Rhizobium: What are they, their relationship with legumes and their benefits

The Rhizobium are part of the "good bacteria"

Surely you already know that there are many beneficial bacteria for various ecosystems. As well, Rhizobiums are one of those “good bacteria.” Thanks to them, many plants, such as legumes, can grow and develop in soils that lack an essential nutrient: nitrogen.

Due to the help of Rhizobium bacteria in fixing nitrogen, farmers benefit greatly from its use, and consequently also the environment. If you want to know more about these curious bacteria, how is their relationship with legume plants and the benefits they provide, do not miss this article.

What are Rhizobiums and how do they benefit plants?

Rhizobium fix nitrogen in the environment

Rhizobium fix nitrogen in the environment

When we speak of Rhizobium, we refer to a genus of gram-negative bacteria that inhabit the soil and fix atmospheric nitrogen. This genus belongs to a larger group of nitrogen-fixing bacteria, which is called rhizobia. Rhizobiums live in symbiosis with some specific plants, among them legumes, of which we will speak later.

This type of bacteria inhabit the root of vegetables, after an infection induced by the plant itself has occurred through the secretion of a product called lectin. These are proteins that form bonds with sugars. From there, Rhizobiums provide nitrogen to vegetables, that is necessary so that they can live. In return, the plants offer shelter to these bacteria.

Rhizobium characteristics

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What is a herbarium

As free-living organisms, Rhizobiums inhabit the so-called rhizosphere. There they feed on the remains of dead organisms, since they contain a plasmid whose function is to encode information that is essential for the infection of the host plant. Obviously, these types of bacteria have their own characteristics, which we will see below:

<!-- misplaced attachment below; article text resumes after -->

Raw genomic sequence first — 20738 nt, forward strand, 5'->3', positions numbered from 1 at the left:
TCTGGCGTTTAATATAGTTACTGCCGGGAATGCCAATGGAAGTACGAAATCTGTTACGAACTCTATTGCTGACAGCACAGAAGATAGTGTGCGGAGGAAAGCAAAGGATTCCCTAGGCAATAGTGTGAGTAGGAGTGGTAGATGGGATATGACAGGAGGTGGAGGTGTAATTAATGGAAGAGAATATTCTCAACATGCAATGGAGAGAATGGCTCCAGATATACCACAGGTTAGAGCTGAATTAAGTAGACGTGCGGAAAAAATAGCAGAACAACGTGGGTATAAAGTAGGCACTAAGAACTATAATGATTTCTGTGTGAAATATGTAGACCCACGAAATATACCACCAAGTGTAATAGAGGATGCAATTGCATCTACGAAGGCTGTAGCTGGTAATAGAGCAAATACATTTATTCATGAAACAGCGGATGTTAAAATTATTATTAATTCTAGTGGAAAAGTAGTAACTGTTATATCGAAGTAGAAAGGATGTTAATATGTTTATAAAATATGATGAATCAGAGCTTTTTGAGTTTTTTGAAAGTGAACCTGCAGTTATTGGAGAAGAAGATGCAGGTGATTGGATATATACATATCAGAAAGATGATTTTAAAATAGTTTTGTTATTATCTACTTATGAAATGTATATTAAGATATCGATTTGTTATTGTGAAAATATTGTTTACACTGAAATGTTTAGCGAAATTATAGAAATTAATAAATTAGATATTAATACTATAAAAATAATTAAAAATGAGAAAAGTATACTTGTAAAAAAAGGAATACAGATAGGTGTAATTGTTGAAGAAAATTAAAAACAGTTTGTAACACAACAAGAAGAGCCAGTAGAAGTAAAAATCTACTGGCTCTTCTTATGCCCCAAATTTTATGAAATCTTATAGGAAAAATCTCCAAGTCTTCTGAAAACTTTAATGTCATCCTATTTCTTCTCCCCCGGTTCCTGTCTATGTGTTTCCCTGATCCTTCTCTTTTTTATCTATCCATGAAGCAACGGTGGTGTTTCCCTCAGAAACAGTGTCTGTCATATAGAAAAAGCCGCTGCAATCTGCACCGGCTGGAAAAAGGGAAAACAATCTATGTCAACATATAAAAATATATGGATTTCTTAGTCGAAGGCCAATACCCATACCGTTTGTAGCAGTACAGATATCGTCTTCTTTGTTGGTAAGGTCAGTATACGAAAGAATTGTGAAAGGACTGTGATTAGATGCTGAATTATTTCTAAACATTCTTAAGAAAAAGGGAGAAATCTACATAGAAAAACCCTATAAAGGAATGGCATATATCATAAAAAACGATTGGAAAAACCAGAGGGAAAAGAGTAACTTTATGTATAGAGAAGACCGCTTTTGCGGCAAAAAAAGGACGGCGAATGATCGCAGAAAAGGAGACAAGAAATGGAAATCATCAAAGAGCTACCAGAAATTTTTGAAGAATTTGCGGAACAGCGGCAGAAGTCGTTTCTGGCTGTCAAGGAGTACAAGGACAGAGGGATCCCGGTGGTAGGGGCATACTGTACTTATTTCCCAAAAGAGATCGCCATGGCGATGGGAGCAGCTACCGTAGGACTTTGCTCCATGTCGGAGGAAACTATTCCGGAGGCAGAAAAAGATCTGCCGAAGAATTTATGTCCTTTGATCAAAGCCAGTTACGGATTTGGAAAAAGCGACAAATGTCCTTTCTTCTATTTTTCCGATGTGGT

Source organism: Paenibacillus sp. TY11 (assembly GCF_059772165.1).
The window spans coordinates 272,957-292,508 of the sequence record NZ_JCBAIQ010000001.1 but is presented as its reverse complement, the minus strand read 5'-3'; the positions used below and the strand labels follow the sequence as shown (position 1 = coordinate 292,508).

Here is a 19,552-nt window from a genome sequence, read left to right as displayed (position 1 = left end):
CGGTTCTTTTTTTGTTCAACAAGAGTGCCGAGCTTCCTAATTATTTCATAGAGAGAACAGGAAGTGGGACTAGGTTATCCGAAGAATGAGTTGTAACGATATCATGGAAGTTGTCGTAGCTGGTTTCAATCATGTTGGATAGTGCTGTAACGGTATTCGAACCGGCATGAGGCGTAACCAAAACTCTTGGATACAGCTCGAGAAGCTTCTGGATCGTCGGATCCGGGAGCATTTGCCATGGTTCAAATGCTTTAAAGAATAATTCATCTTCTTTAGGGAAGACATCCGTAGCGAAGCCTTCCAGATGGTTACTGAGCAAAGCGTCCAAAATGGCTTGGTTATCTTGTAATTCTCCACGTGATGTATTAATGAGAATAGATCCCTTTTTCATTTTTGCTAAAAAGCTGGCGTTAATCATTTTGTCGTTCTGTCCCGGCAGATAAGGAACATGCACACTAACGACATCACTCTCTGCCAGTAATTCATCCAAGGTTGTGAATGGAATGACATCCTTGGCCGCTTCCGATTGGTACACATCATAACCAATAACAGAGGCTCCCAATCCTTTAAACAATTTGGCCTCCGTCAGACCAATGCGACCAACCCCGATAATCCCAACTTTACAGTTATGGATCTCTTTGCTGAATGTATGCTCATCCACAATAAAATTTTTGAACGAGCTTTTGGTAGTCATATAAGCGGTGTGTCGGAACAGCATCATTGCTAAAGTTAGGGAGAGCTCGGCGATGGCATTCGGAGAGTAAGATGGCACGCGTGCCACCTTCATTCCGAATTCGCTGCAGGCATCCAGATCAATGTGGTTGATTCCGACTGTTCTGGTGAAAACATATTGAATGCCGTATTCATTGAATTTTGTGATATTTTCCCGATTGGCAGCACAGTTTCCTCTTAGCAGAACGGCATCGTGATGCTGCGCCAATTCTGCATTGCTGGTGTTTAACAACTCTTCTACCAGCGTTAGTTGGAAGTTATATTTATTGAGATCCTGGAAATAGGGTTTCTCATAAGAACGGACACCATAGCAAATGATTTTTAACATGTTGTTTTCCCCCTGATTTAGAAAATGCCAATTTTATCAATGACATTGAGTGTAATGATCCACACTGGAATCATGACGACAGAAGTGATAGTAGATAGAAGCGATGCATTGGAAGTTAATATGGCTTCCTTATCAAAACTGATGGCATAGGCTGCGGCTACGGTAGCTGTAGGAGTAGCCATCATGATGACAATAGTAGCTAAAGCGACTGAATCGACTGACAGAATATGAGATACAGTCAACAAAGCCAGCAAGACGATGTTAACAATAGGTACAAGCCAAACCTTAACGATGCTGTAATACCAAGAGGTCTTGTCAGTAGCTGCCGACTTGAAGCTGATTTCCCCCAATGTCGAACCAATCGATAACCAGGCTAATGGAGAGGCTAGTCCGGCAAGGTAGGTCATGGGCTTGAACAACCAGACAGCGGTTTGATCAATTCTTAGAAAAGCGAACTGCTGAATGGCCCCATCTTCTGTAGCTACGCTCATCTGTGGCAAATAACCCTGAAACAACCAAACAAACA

• Gram-negative
  • Double cell wall layer: While the first is made of proteins and carbohydrates, the second consists of carbohydrates and lipids.
  • Prokaryotes
  • Mobile bacilli: When the motility test is done, the color they acquire is yellow, and not their original color, which would be purple.
  • Aerobes: Oxygen is essential for their growth.
  • Beta: Digestion of hemoglobin.
  • Optimal development at 25ºC, but can grow at almost any temperature.
  • Dimensions: 0.5-0.9 x 1.2-3.0 micrometers
  • Has flagella

What kind of relationship is established between Rhizobium bacteria and leguminous plants?

Rhizobiums form a true symbiosis with leguminous plants

Rhizobiums form a true symbiosis with leguminous plants

Before explaining the relationship between Rhizobium and leguminous plants, we will first comment on what these vegetables are. Also known as Fabaceae, legumes are a family belonging to the Fabales order. These include shrubs, perennial or annual grasses, and trees. They are easy to recognize, because the fruit they bear are of the legume type and its leaves are usually stipulated and compound.

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Regarding the relationship between Rhizobium and legumes, it is a true symbiosis. While plants grow in soils with very low or zero nitrogen levels, bacteria provide this element through their atmospheric fixation. In return, legumes provide a protective and nutritious environment for the Rhizobiums.